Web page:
1596. The Arakanese advance as far as Thallyin ("Syriam") on Pegu channel, opposite Rangoon. Sack of Pegu. Fabulous accounts of its wealth. Independence of Ava reestablished. Siam recovers Tenaserim and besieges Martaban. Taung-ngu attacked by Prome while engaged in repulsing the Siamese. Philip de Brito [a Portuguese shipboy who grew up in the palace at Arakan] deserts the Arakanese and seizes Syriam for the Portuguese. 1600, Philip de Brito recovers Yamethin for Taung-ngu.

1607. Ava re-subjugates Prome and (1610) Taung-ngu also, and obtains the tooth-relic of the Buddha. Travellers at this period, the Jesuit Boves, Faria y Souza.

1615. De Brito captures Taung-ngu but is attacked and defeated by the King of Ava and is tortured to death. De Brito's Portuguese comrades are sent to Ava. King Maha Damma Yaza of Taung-ngu reconstitutes the empire, with his capital at Ava. The help of Portuguese galleons obtained by sea. The Siamese ally with the Portuguese. Envoys sent to Burma from the Emperor Jehangir and the governor of Bengal.

1616. The Englishman Samuel dies in Burma; his property seized but afierwards restored. The English invited to settle. English factories at Syriam, Prome, Ava, Bamaw. Disputes of English and Dutch settlers. Both compelled to withdraw.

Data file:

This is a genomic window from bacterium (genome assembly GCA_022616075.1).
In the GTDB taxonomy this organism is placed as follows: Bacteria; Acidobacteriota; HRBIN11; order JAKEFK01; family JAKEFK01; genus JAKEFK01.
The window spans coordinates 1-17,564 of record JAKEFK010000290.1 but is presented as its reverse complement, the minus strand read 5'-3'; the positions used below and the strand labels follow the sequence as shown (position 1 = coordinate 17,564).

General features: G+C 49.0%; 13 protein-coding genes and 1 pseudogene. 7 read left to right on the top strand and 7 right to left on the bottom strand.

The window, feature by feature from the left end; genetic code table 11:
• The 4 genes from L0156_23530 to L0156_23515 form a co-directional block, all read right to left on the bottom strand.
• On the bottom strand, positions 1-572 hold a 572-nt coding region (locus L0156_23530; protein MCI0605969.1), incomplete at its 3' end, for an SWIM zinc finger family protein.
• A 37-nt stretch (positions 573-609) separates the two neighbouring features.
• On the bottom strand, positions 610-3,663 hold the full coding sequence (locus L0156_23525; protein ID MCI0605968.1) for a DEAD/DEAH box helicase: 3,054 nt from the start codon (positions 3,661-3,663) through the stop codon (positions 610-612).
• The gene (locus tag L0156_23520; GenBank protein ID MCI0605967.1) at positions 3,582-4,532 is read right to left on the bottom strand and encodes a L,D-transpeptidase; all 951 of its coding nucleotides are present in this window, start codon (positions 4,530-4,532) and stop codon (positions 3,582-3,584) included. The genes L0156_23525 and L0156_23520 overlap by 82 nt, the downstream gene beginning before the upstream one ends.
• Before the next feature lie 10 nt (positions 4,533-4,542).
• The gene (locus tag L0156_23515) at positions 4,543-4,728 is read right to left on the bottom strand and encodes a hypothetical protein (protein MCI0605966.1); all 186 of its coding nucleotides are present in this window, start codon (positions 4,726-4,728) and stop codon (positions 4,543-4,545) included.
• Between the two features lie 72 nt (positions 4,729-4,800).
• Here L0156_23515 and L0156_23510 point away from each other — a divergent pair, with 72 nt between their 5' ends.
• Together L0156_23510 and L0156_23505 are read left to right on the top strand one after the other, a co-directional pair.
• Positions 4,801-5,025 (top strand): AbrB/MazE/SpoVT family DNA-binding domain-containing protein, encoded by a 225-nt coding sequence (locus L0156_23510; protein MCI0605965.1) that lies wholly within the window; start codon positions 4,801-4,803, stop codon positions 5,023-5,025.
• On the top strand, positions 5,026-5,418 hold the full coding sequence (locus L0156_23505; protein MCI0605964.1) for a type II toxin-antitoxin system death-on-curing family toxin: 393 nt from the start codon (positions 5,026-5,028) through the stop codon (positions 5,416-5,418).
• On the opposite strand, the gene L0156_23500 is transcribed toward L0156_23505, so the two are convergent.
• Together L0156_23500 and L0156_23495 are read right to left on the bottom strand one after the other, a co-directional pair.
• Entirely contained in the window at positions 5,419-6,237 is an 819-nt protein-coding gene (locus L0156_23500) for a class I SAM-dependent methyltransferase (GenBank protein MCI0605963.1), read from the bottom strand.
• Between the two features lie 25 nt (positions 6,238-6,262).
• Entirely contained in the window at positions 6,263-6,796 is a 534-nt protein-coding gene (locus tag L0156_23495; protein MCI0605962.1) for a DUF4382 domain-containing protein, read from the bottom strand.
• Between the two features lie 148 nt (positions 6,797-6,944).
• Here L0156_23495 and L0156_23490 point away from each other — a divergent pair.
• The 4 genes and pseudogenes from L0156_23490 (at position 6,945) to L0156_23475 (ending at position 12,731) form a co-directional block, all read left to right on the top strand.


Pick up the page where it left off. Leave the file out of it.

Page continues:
1632. The Mun Emperor Thado Damma Yaza on the throne, with the capital at Ava; a good and wise ruler. Builds Kaung-hmudaw Paya, below Sagaing.

1648. Bintale succeeds, and is succeeded by Maha Payawa Damma Yaza.

1658. An invasion from China repulsed with difficulty.

1661. The Kingdom of Ava usurped by Prome.

1664. The Arakanese advance into Bengal as far as Dakka.

1672. Accession of Emperor Thiyi Payawa Maha Damma Yaza of Pegu.

1687. Haindyi Island ("Negrais"), at the mouth of the Pathein river, is taken by Captain Weldon (British) on behalf of the Siamese. At the bidding of the East India Company the Siamese Governor of Mergui expels British traders ("interlopers"),seventeen British massacred in the scuffle that took place. The British fall into disrepute. A French mission follows.

1688. The Governor of Pegu sends a letter to the Governor of Madras asking for British traders to settle in Pegu